A film review by Craig J. Koban October 12, 2011


2011, R, 96mins.

Ryan Gosling: Stephen Meyers / George Clooney: Gov. Morris / Philip Seymour Hoffman: Paul Zara / Paul Giamatti: Tom Duffy / Marisa Tomei: Ida Horowicz / Evan Rachel Wood: Molly Stearns /Jeffrey Wright: Sen. Thompson

Directed by George Clooney / Written by Clooney, Grant Heslov and Beau Willimon, based on Willimon's play "Farragut North"

“Beware the ides of March.”

- Soothsayer, Shakespeare’s JULIUS CAESAR

The title to George Clooney’s fourth film as a director is noteworthy:  THE IDES OF MARCH is an allusion to the day that Julius Caesar was killed and it also just happens to be the same day as the Ohio Primaries (March 15).  

Like the works of Shakespeare, THE IDES OF MARCH is permeated by classical themes of idealism, ambition, loyalty, betrayal, and backstabbing comeuppance.  The film, at face value, is a deeply and mercilessly contemptuous look at contemporary insider politics set during the days that leads up to the Ohio Democratic Presidential Primary, but Clooney’s film is arguably less about politics and more about how young and deeply idealistic men are willing to unethically sell themselves to a power structure well beyond their immediate control.  It asks an ageless question: is it okay to completely abandon every high and righteous ideal that you hold dear in the interests of getting ahead in the political arena?  If anything, the real victims while on this journey for answers are truth and honor. 

Amazingly, Clooney’s film – which he co-wrote with Grant Heslov and Beau Willimon, based on the 2008 play FARRAGUT NORTH by Willimon – never seems to take political sides, which certainly could have been a temptation here (Clooney is a well publicized supporter of the Democrats).  It’s more about how people that lust for power and control – regardless of party – will do anything to gain it, even if it costs them their souls.  Having some sort of a political prejudice here would have been a misstep for Clooney and company, but he is shrewd enough as a filmmaker now to understand and respect audiences’ attention spans and their intelligence.  In the end, Democrats, Republicans, Tea Party…does it really matter what side you’re on if everyone plays the same immoral and unscrupulous mind games?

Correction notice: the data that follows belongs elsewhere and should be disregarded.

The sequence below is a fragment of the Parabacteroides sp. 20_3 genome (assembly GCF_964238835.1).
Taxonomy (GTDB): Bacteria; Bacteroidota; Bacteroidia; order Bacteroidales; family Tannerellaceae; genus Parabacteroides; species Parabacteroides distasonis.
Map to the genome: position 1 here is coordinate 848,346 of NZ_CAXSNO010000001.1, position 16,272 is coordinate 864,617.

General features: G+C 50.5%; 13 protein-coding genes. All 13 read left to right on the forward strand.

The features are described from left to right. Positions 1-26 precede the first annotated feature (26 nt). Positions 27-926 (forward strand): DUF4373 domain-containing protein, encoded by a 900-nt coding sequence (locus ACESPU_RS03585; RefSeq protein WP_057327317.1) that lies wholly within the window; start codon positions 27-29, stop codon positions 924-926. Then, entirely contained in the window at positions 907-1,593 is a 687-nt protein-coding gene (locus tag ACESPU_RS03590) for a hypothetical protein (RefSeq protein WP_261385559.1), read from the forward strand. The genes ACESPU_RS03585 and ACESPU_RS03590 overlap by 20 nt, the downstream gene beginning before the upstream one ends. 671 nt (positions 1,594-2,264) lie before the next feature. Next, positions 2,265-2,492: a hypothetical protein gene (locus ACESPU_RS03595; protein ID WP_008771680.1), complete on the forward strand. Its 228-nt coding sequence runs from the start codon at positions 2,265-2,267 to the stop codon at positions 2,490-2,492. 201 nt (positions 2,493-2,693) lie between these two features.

Even though Clooney writes, directs, and stars, he unselfishly allows THE IDES OF MARCH to belong to another character and actor, Stephen Meyers (Ryan Gosling), who is the Junior Campaign Manager for Mike Morris (Clooney), the Governor of Pennsylvania and a hopeful Presidential candidate that is competing against Arkansas Senator Ted Pullman (Michael Mantell).  With the Ohio Primary on the horizon, Meyers pulls out all of the stops to get Governor Morris the big push he needs.  Likewise, Pullman’s people, led by Senior Campaign Manager Tom Duffy (Paul Giamatti) also work through the days and nights to get their candidate the much-needed Ohio vote, which would essentially allow for a fairly easy walk towards the presidency. 

Meyers is young, but he does make up for it when it comes to experience and opportunistic idealism: he believes that only good can happen to people that make the right decisions.  His positive political ideology is thrown a curveball when Duffy approaches him and asks him to jump ship and join him on the Pullman campaign.  Of course, Meyers holds his own during their brief meeting, stating that he firmly believes in Governor Morris’ campaign platform.  The crafty old veteran that is Duffy looks incredulously at his much greener opposition and essentially tells him that his naiveté clouds reality and that his optimism won’t stand the test of time.  He further tells Meyers that Morris, with time, will end up just as corrupt as any other candidate.  Meyers, steadfast in his loyalty, still refuses to abandon the Governor.